Occupational Disease: An illness caused by long-term employment in a particular line of work, such as construction workers exposed to asbestos, who later develop cancer.
Partial Disability: In a workers’ compensation case, this refers to disabilities that are less than total. Benefits are generally measured by the injured employee’s earning capacity in these situations.
Personal Injury: The area of law which covers all physical, financial, and emotional injuries caused by another person or party’s negligence in using reasonable care. Personal injury cases are considered civil torts, as opposed to criminal lawsuits. Auto accidents and premises liability (slip/fall) are two of the most common types of personal injury cases.
Plaintiff: In civil law, the person or party who brings the legal action or files the lawsuit; also called a complainant.
Premises Liability: The legal responsibility of a property owner or occupier of a property to provide compensation for persons who sustain certain injuries while on their premises. For example, a person who is hurt from a slip and fall accident caused by a spill may be able to sue the property owner for negligence.
Preponderance of Evidence: The amount of evidence a plaintiff needs to win a civil case. A preponderance of evidence means that the proof you present must weigh heavier or be more convincing in comparison to the evidence offered by the other side. To win by a preponderance of evidence, the proof presented must simply tip the scales in the plaintiff’s favor, compared to the burden of proof standard set in criminal cases, which must be “beyond a reasonable doubt.”
Products Liability: The area of civil law that holds manufacturers, distributors, suppliers, retailers, and other parties who make a defective product available to the public responsible for injuries that the faulty product causes.
Proximate Cause: The primary or moving reason why an injury or damage occurred and without which the accident would not have happened, if the injury in question can be foreseen as a natural occurrence of the misdeed.
Settlement: An agreement between both parties in a lawsuit.
Specific Loss: In a workers’ comp case, this is the compensation for amputation or permanent paralysis of members of a worker’s body, loss of hearing in one or both ears, loss of vision in one or both eyes, total or partial disability, and disfigurement.
Standard of Care: For cases of negligence, the degree of care which a reasonable person would have applied under the same or similar circumstances. In medical malpractice lawsuits, doctors or health care professionals who fail to meet the standard established by law to protect patients from negligence, the person may be liable for damages or injuries resulting from their conduct.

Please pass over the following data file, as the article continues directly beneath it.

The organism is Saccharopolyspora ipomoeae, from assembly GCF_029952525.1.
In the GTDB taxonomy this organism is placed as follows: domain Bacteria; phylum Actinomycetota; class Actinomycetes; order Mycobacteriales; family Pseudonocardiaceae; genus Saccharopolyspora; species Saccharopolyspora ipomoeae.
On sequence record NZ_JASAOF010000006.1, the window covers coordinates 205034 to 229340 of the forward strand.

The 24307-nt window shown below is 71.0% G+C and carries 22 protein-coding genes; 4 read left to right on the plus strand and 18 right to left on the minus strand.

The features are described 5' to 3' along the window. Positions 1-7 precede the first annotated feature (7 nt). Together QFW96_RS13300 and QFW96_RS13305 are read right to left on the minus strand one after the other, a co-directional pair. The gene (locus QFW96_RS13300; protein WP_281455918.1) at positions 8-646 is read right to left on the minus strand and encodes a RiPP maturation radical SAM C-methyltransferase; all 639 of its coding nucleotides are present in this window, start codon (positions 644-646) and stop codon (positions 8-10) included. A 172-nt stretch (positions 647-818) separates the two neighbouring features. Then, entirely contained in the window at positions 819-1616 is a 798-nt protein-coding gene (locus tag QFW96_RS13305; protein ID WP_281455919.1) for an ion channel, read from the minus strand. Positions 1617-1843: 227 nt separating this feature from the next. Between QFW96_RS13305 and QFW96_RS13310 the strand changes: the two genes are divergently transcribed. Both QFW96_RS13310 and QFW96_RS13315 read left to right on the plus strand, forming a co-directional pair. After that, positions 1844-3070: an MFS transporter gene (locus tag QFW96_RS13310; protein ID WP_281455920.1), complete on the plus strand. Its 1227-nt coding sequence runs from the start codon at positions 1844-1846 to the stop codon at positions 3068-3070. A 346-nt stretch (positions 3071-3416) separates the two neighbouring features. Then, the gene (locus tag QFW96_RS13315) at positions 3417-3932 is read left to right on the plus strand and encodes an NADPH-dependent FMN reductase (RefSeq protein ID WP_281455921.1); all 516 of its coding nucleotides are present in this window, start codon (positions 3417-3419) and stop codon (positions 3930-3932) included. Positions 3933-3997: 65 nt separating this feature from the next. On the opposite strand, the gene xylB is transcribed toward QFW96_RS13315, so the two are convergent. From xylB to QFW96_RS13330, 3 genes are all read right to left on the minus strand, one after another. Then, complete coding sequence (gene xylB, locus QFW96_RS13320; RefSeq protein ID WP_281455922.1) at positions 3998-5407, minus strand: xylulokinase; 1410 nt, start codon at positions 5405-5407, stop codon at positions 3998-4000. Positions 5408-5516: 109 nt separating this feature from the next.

Statute of Limitations: The amount of time prescribed by law for a plaintiff to file a lawsuit. Statutes can vary by case type and location of injury.
Strict Liability: A legal doctrine that holds a defendant liable for harm cause by their actions regardless of their intentions or level of care. Typically, strict liability is used in defective products or products liability cases.
Third Party Litigation: When a case is brought against a defendant who wants to add another party to the suit. In workers’ compensation law, third-party lawsuits are when an injury is caused by the act or negligence of another party other than the employer (i.e. the manufacturer of a defective tool).
Tort: A private wrong or injury committed against a person or property, resulting in legal liability. Personal injuries arising from negligence are a common example of one type of tort.
Total Disability: In a workers’ compensation case, damages awarded to an employee when they are totally impaired due to a work-related injury. Benefits at the total disability rate are typically two-thirds of wages up to a maximum weekly compensation rate.
Traumatic Brain Injury (TBI): An impact to the head that results in a diminished or altered state of consciousness and may impair a person’s cognitive abilities, physical capacity, and/or a disturbance of emotional or behavioral functioning. Often occurs during severe auto accidents or sport-related injuries.
Verdict: A judge or jury’s decision on a case.
Vicarious Liability: The liability of one person for the torts of another.
Workers’ Compensation (Workers’ Comp): Mandatory insurance that almost all employers are required to hold in order to cover their employees for economic losses due to a job-related injury or illness.
Wrongful Death Action: A lawsuit filed against an individual or company for the death of a person due to negligent or wrongful behavior. Wrongful death cases are generally filed by a surviving family member (typically spouse), who can recover damages for mental and physical suffering, lost wages, funeral and medical expenses for the deceased, loss of income and earning capacity, loss of consortium, and more.